In the wake of the Liberals' decisive election victory, Canada's largest high-tech trade association is calling for a beefed-up science and technology ministry dedicated to fostering business innovation.
The recommendation from the Canadian Advanced Technology Alliance (CATA) includes dissolving Industry Canada and consolidating federal efforts around science, technology and business innovation under a single, senior minister. Such a scenario would dovetail with Justin Trudeau's stated intention of appointing a federal cabinet on Nov. 4 that comprises a smaller number of ministers who are empowered to implement a transformational agenda.
As envisioned by CATA, the new minister would have the resources and the mandate to boost the country's tepid private-sector R&D effort.
"You need a very clear leadership statement from the top, so we would expect a significant cabinet appointment," said John Reid, the alliance's CEO.
The science and technology portfolio has never been viewed as a senior role in previous iterations of the federal cabinet. Those who endorse CATA's proposal say that must change in order for Canada to improve its global ranking on innovation and derive the full economic benefits of its research community.
"Not only is it a good idea, I think it's a do-or-die idea," said David Wolfe, co-director of the Innovation Policy Lab at the University of Toronto's Munk School for Global Affairs.
He noted that the biggest hurdle in getting new technologies to market in Canada is not a lack of new ideas coming from universities and research centres but the "absorptive capacity" in the private sector to develop those ideas to Canada's competitive advantage.
Adam Holbrook, associate director of the Centre for Policy Research on Science and Technology at Simon Fraser University said that the the current ministry is not well set up to address this issue, in part because its approach to industrial activity in Canada is too rooted in the previous century.
"Canada has to work in the digital world, yet Industry Canada is still thinking in terms of making and shipping physical items," he said.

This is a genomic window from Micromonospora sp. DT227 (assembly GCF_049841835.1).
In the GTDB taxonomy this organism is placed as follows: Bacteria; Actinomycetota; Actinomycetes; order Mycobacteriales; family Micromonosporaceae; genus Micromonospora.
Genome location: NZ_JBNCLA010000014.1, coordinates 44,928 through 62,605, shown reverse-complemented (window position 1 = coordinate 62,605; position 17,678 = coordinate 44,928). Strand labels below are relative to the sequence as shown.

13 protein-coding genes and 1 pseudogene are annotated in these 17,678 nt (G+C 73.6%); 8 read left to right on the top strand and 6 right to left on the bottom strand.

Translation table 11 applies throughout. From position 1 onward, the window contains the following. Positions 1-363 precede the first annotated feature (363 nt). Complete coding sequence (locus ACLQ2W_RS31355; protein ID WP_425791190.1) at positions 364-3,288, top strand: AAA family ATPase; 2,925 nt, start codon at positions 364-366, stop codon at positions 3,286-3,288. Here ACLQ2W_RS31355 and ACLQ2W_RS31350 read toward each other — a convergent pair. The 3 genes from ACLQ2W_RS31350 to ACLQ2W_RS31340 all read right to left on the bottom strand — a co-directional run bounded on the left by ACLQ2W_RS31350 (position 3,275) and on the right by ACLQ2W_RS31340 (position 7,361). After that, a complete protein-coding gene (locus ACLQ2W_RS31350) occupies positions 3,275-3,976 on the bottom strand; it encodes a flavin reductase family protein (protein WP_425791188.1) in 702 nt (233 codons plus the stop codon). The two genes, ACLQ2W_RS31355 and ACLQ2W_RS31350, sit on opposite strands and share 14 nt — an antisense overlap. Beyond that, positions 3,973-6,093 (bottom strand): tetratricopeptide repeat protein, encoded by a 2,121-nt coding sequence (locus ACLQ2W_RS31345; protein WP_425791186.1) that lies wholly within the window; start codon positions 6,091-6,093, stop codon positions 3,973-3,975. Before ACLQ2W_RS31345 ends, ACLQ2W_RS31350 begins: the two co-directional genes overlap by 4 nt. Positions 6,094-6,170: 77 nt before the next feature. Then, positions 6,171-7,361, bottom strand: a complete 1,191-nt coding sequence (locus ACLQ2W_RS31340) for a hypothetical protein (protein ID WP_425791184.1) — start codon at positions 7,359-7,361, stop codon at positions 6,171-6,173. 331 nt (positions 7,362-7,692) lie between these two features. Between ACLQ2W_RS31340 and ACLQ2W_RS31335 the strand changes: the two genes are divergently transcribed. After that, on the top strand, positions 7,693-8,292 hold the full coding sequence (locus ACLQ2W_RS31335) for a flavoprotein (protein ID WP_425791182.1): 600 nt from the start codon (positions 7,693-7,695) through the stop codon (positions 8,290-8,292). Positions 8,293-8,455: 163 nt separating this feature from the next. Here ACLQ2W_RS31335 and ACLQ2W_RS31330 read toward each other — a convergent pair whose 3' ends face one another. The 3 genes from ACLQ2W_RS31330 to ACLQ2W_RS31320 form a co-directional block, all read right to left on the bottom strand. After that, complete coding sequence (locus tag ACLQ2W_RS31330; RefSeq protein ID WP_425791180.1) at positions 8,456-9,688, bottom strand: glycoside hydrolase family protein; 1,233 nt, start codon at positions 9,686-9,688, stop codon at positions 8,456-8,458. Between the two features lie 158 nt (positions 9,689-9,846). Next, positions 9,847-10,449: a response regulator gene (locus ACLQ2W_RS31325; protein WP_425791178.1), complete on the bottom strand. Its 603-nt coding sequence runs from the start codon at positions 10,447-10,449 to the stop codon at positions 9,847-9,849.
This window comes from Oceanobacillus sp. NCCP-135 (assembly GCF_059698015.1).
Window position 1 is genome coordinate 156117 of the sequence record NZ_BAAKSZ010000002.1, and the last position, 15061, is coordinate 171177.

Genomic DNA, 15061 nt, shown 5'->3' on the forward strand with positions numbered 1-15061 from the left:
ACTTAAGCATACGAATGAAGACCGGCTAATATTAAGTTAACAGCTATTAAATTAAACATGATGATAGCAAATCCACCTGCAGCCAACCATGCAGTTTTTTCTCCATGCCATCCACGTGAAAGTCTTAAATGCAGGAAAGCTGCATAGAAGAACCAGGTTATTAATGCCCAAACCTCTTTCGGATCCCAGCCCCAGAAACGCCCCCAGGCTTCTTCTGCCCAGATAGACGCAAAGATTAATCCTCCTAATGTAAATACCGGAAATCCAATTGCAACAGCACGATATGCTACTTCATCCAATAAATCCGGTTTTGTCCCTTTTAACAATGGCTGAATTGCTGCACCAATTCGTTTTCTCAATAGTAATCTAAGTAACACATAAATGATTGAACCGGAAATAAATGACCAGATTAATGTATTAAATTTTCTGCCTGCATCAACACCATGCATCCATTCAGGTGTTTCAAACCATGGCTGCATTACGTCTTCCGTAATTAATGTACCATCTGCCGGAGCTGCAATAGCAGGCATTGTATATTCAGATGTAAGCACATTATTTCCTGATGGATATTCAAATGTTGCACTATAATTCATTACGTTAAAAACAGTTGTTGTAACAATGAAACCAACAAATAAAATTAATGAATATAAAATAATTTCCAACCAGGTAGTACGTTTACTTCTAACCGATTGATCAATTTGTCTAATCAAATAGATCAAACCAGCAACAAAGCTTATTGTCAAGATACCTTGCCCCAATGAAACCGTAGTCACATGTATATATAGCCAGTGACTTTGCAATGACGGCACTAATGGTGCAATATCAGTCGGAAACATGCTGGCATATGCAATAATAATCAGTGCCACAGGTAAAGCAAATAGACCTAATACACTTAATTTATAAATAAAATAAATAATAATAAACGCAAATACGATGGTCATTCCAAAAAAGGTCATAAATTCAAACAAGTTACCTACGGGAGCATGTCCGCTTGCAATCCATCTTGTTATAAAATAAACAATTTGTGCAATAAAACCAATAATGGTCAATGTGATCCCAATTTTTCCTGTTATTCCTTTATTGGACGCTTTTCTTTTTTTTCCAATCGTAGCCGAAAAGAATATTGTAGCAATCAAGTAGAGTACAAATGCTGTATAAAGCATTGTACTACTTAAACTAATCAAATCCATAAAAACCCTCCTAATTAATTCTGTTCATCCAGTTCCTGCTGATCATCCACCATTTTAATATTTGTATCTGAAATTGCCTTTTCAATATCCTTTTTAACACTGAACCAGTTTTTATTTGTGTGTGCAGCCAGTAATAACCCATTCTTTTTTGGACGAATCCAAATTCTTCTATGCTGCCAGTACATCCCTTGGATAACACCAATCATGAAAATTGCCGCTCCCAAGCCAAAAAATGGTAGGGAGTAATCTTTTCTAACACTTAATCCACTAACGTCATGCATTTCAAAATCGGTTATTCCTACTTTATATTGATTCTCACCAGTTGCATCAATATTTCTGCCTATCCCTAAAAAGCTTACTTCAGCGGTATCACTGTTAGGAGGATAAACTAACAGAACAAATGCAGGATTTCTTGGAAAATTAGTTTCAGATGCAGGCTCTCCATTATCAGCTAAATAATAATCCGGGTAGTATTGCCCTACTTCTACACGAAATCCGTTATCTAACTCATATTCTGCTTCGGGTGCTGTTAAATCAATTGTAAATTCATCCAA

With virtually all areas of industry under rapid transformation because of digital technologies such as data mining and additive manufacturing (3D printing), a revamped federal ministry could help spur innovation culture in Canada, Mr. Reid said.
"We need to pivot because we have lagged for many years," he added.
A new ministry tops a seven-point "working agenda" for the new government in a release by CATA on Tuesday.
Other items on the list include a more effective Scientific Research & Experimental Development (SR&ED) tax incentive program for encouraging business innovation and a federal-provincial joint effort to improve regulations related to crowdfunding startups "that enable startups to raise up to $50-million from anyone."
CATA is also among those advocating that Canada emulate the Small Business Research Investment program, a U.S. government vehicle for channelling incentives to small businesses so that they can develop cutting-edge technologies.
Science policy makers have grappled with the dilemma that business investment in research and development in Canada has been in steady decline over the past 10 years. Under Prime Minister Stephen Harper, the government emphasized targeted research programs and grants that were designed to foster partnerships between universities and industry.
Peter Morand, an Ottawa-based consultant and former head of the Natural Sciences and Engineering Research Council, said that this approach may have contributed to the decline because it turns university labs into a subsidized research arm of industry.
"The inefficiencies inherent in this approach no doubt contribute to Canada's poor performance in business innovation," he said.
Dr. Morand, who has long championed the idea of a dedicated innovation minister, said better leadership and co-ordination was needed from Ottawa to put best practices in place across Canadian industry.
Others remain more skeptical that a new ministry would have the necessary leverage in Ottawa to redirect innovation culture across Canada.
"It has to have the imprimatur of the Prime Minister's office, otherwise it won't have the clout," said Paul Dufour, fellow and adjunct professor at the University of Ottawa's Institute for Science, Society and Policy.
He noted that the Liberal campaign platform leaves room for experimentation with science governance, including the possibility of a chief science officer for Canada, along the lines of a position that already exists at the provincial level in Quebec.
Dr. Wolfe said that now is the time to revamp how Ottawa fosters business innovation, but added that unless a concerted effort is made, the issue could be pushed into the background by other priorities.
"I think this government is going to be more receptive than the previous government, but my concern is that there are going to be an awful lot of competing agenda items to deal with," he said.